A “posterior knee strain.” It sounded suspicious to paranoid/pessimistic Celtics fans (like me), and I wanted more details about what exactly is wrong with KG and when (if?) we can expect him back at 100 percent. So I called Donald Rose, an orthopedic surgeon who is one of those people with so many titles and honors to his name it would take this entire post to list them all. He’s a professor at NYU, the go-to orthopedic surgeon for several world-class dance troupes, including Cirque du Soleil, and he served as the Philadelphia 76ers surgeon for a season in the mid-1980s as part of a fellowship. He’s also a multiple-time national champion rower. Feel bad about yourself yet?
Dr. Rose was kind enough to describe KG’s injury and what we can expect in terms of recovery. Here’s a transcript (slightly edited) of our conversation.
Celtics Hub: There’s a feeling out there that “posterior muscle strain” is not a real injury, but just something that sports teams say to placate the media until they want to release the real information. So: Is this a real injury? And what exactly is it?
Dr. Rose: Yes, it’s a real injury. A sprain is an injury to a ligament, but a strain is a muscle or tendon injury. You can strain an Achilles tendon, for instance, but you can’t sprain it.
Now, saying it’s a muscle strain in the back of the knee is a little vague. There are a lot of muscles that run behind the knee. There’s the hamstring muscle, for instance, but the far more common injury is a strain of the calf muscle–which starts above the knee and runs to the achilles tendon. About 95 percent of the time, the strain will be in the part of the calf muscle that runs along the inside of the leg–the gastrocnemius. (Ed note: see picture).
CH: How does someone strain that muscle?
DR: It’s a classic injury in leapers and jumpers, and also in tennis and squash players. People sometimes refer to it as “tennis leg.” What happens is that when someone is landing or taking off, their muscles are contracting and stretching at the same time. Those are two opposing forces, unfortunately. One force pulls one way and the other pulls the other way.
CH: The team is saying KG will be back in two or three weeks. Is that a reasonable recovery time?
DR: It really depends on how badly it’s injured. A very mild strain takes two or three weeks to heal. If it’s a moderate strain, it could be four weeks, and if it’s severe, it could take up to six weeks.
If you come back too soon, you run the risk of aggravating the injury and starting from ground zero.
After the jump, the doc weighs in on Charles Barkley and KG’s prognosis.
CH: Does this kind of injury ever require surgery?
DR: No, there’s no surgery that would ever be contemplated. That’s for sure. The only invasive procedure that has reared its head lately involves platelet rich plasma, where doctors take your own blood, take out one component and inject it into the injured area–mostly for elbow, muscle or ligament strains. (Ed note: Dr. Rose referred us to this New York Times story about how Troy Polamalu and Hines Ward used this procedure during the NFL playoffs). It results in faster healing, but it’s very investigational at this time.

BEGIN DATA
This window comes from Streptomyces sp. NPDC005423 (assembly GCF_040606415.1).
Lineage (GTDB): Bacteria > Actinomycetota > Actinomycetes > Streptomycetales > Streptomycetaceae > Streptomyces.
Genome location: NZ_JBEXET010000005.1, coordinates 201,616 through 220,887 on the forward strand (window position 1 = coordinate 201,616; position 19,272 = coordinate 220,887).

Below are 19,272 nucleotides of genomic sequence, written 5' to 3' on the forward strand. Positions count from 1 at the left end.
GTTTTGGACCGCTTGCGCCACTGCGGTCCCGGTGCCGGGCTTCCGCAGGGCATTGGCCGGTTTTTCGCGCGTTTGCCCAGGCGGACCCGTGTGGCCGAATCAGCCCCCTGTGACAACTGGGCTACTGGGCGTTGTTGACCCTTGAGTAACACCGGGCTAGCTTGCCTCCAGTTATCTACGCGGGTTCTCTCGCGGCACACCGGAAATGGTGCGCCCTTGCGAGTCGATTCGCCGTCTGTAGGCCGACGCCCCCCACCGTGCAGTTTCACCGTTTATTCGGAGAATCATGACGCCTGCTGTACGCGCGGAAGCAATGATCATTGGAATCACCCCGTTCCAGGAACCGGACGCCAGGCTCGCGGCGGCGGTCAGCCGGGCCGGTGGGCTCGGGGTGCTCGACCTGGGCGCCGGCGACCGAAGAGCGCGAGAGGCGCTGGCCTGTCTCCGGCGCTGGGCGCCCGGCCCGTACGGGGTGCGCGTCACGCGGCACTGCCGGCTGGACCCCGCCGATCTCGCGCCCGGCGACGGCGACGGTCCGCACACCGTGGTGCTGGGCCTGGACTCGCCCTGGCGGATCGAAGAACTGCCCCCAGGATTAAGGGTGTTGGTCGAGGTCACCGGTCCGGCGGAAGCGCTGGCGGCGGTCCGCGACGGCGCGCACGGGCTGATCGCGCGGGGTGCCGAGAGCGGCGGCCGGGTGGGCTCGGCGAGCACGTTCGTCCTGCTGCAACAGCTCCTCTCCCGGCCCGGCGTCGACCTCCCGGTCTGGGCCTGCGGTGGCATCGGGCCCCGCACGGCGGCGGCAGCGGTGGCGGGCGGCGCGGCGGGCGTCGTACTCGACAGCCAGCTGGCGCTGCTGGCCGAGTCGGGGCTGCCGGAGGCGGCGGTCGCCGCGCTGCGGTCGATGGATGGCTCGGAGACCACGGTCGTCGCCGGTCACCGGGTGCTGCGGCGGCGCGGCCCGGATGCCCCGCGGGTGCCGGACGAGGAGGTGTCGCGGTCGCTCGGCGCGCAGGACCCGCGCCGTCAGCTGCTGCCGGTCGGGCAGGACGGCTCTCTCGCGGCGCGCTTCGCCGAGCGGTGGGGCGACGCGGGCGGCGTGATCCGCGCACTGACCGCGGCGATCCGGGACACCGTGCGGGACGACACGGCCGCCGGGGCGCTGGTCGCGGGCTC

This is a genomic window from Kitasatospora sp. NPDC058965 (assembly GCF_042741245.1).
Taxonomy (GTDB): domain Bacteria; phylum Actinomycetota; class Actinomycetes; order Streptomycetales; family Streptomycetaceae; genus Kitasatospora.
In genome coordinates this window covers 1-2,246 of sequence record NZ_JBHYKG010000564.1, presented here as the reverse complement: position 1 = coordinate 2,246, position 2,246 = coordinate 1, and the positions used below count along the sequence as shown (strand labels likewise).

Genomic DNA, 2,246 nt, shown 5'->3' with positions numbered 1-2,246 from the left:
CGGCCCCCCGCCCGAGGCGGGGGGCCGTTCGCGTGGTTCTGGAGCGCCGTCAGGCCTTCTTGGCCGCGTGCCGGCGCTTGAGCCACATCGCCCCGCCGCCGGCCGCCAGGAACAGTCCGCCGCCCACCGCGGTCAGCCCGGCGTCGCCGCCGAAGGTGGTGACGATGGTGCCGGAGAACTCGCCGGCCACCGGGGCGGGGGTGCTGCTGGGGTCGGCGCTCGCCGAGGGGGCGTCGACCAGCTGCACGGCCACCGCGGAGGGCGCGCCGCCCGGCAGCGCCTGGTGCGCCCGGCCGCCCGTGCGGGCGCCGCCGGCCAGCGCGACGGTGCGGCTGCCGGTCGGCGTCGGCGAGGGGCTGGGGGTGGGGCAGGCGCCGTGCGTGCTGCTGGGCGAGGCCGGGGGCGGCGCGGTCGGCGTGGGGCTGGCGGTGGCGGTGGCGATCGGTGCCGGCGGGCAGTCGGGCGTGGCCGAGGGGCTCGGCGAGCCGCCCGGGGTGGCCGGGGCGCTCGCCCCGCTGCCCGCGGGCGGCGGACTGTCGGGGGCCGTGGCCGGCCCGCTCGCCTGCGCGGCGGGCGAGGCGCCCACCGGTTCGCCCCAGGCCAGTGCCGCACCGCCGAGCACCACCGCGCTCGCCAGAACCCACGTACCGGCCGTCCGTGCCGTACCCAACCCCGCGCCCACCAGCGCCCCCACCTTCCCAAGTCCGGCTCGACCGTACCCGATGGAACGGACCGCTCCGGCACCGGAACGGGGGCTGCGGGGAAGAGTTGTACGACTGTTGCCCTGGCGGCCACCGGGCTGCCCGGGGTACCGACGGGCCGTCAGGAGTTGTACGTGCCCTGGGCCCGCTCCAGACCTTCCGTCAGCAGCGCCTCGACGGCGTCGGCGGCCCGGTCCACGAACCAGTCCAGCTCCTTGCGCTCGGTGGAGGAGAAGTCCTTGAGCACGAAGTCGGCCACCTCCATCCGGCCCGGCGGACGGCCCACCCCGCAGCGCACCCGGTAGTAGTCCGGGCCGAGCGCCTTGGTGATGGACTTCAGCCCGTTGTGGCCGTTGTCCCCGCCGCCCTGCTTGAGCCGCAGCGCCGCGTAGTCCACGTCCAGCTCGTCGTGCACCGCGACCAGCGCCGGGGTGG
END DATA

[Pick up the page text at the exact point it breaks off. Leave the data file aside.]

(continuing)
CH: What will KG be doing in the next couple of weeks?
DR: He’ll be working on stretching exercises, strengthening exercises, and using ultrasound. It’s something that progresses on a day-to-day basis. You have to see how soon he can jump normally, if he can sustain the force he’s used to.
CH: And with rest, is this something you can come back from and be 100 percent, or does it always linger?
DR: Absolutely, he can come back 100 percent. There are some muscle strains that linger a long, long time, but those usually involve the hamstring–and usually the portion that is up higher in the thigh, not behind the knee. They say you never get cured of a hamstring injury. But for calf strains behind the knee–those have the potential for a full recovery.
CH: The team said the injury had been bothering Garnett for a couple of weeks. Is that typical?
DR: Yes. You can have a very mild muscle strain, and then it can be exacerbated by putting too much force on it. A little injury becomes bigger.
CH: Last thing. You mentioned you spent some time with the Sixers in the mid-1980s. Any good Barkley anecdotes?
DR: (Laughing). The one thing I will say is this: I examined his back once, and it was a very impressive back, even for an athlete–and I’ve been around a lot of athletes. They called him the Round Mound of Rebound, and his back was just huge. I remember asking about weight lifting, and he said he had never lifted weights at all until either very late in college or when he first got to the pros. That’s the only anecdote. I have a very high respect for his work ethic. Regardless of what was going on in the game he gave his all when he was on the court.